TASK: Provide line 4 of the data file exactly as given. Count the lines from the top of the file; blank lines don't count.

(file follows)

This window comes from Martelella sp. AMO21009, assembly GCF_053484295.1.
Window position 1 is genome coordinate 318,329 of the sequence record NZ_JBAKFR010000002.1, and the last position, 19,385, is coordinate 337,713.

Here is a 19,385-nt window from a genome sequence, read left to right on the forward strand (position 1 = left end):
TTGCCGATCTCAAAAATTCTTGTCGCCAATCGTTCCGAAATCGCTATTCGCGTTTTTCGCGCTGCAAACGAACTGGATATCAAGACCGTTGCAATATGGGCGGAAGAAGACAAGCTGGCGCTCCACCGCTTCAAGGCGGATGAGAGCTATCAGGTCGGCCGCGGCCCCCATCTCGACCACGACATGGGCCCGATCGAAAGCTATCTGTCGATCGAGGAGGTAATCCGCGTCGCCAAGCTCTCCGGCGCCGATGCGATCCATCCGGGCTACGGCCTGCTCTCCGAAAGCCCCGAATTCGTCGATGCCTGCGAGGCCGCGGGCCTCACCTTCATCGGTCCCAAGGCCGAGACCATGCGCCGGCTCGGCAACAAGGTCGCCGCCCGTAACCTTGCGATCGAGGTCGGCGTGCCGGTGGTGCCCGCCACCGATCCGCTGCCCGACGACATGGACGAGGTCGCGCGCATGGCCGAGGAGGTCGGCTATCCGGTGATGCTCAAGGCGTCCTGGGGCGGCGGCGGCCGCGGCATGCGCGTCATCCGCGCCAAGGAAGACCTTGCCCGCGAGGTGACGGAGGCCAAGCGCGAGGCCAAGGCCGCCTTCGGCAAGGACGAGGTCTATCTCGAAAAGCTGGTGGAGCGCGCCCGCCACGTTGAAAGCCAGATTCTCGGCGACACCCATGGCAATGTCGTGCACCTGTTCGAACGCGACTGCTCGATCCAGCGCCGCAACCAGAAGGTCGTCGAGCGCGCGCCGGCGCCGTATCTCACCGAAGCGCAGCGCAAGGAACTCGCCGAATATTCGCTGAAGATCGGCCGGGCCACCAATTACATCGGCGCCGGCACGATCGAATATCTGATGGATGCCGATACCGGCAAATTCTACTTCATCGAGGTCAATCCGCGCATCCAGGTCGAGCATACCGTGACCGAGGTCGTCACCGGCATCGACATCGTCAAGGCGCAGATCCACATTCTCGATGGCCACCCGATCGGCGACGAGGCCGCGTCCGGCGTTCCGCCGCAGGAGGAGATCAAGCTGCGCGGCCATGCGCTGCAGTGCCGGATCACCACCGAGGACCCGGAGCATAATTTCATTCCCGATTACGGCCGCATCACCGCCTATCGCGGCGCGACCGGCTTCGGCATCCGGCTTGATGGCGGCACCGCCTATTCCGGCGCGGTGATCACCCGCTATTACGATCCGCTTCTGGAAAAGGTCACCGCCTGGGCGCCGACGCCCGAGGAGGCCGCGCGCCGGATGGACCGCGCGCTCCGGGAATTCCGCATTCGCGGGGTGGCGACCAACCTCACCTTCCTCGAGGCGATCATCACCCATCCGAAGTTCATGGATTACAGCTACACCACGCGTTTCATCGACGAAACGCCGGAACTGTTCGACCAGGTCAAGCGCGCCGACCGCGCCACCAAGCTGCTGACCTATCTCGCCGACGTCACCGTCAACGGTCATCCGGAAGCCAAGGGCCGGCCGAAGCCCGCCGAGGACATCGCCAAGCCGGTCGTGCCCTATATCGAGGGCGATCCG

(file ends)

TTGCCGATCTCAAAAATTCTTGTCGCCAATCGTTCCGAAATCGCTATTCGCGTTTTTCGCGCTGCAAACGAACTGGATATCAAGACCGTTGCAATATGGGCGGAAGAAGACAAGCTGGCGCTCCACCGCTTCAAGGCGGATGAGAGCTATCAGGTCGGCCGCGGCCCCCATCTCGACCACGACATGGGCCCGATCGAAAGCTATCTGTCGATCGAGGAGGTAATCCGCGTCGCCAAGCTCTCCGGCGCCGATGCGATCCATCCGGGCTACGGCCTGCTCTCCGAAAGCCCCGAATTCGTCGATGCCTGCGAGGCCGCGGGCCTCACCTTCATCGGTCCCAAGGCCGAGACCATGCGCCGGCTCGGCAACAAGGTCGCCGCCCGTAACCTTGCGATCGAGGTCGGCGTGCCGGTGGTGCCCGCCACCGATCCGCTGCCCGACGACATGGACGAGGTCGCGCGCATGGCCGAGGAGGTCGGCTATCCGGTGATGCTCAAGGCGTCCTGGGGCGGCGGCGGCCGCGGCATGCGCGTCATCCGCGCCAAGGAAGACCTTGCCCGCGAGGTGACGGAGGCCAAGCGCGAGGCCAAGGCCGCCTTCGGCAAGGACGAGGTCTATCTCGAAAAGCTGGTGGAGCGCGCCCGCCACGTTGAAAGCCAGATTCTCGGCGACACCCATGGCAATGTCGTGCACCTGTTCGAACGCGACTGCTCGATCCAGCGCCGCAACCAGAAGGTCGTCGAGCGCGCGCCGGCGCCGTATCTCACCGAAGCGCAGCGCAAGGAACTCGCCGAATATTCGCTGAAGATCGGCCGGGCCACCAATTACATCGGCGCCGGCACGATCGAATATCTGATGGATGCCGATACCGGCAAATTCTACTTCATCGAGGTCAATCCGCGCATCCAGGTCGAGCATACCGTGACCGAGGTCGTCACCGGCATCGACATCGTCAAGGCGCAGATCCACATTCTCGATGGCCACCCGATCGGCGACGAGGCCGCGTCCGGCGTTCCGCCGCAGGAGGAGATCAAGCTGCGCGGCCATGCGCTGCAGTGCCGGATCACCACCGAGGACCCGGAGCATAATTTCATTCCCGATTACGGCCGCATCACCGCCTATCGCGGCGCGACCGGCTTCGGCATCCGGCTTGATGGCGGCACCGCCTATTCCGGCGCGGTGATCACCCGCTATTACGATCCGCTTCTGGAAAAGGTCACCGCCTGGGCGCCGACGCCCGAGGAGGCCGCGCGCCGGATGGACCGCGCGCTCCGGGAATTCCGCATTCGCGGGGTGGCGACCAACCTCACCTTCCTCGAGGCGATCATCACCCATCCGAAGTTCATGGATTACAGCTACACCACGCGTTTCATCGACGAAACGCCGGAACTGTTCGACCAGGTCAAGCGCGCCGACCGCGCCACCAAGCTGCTGACCTATCTCGCCGACGTCACCGTCAACGGTCATCCGGAAGCCAAGGGCCGGCCGAAGCCCGCCGAGGACATCGCCAAGCCGGTCGTGCCCTATATCGAGGGCGATCCG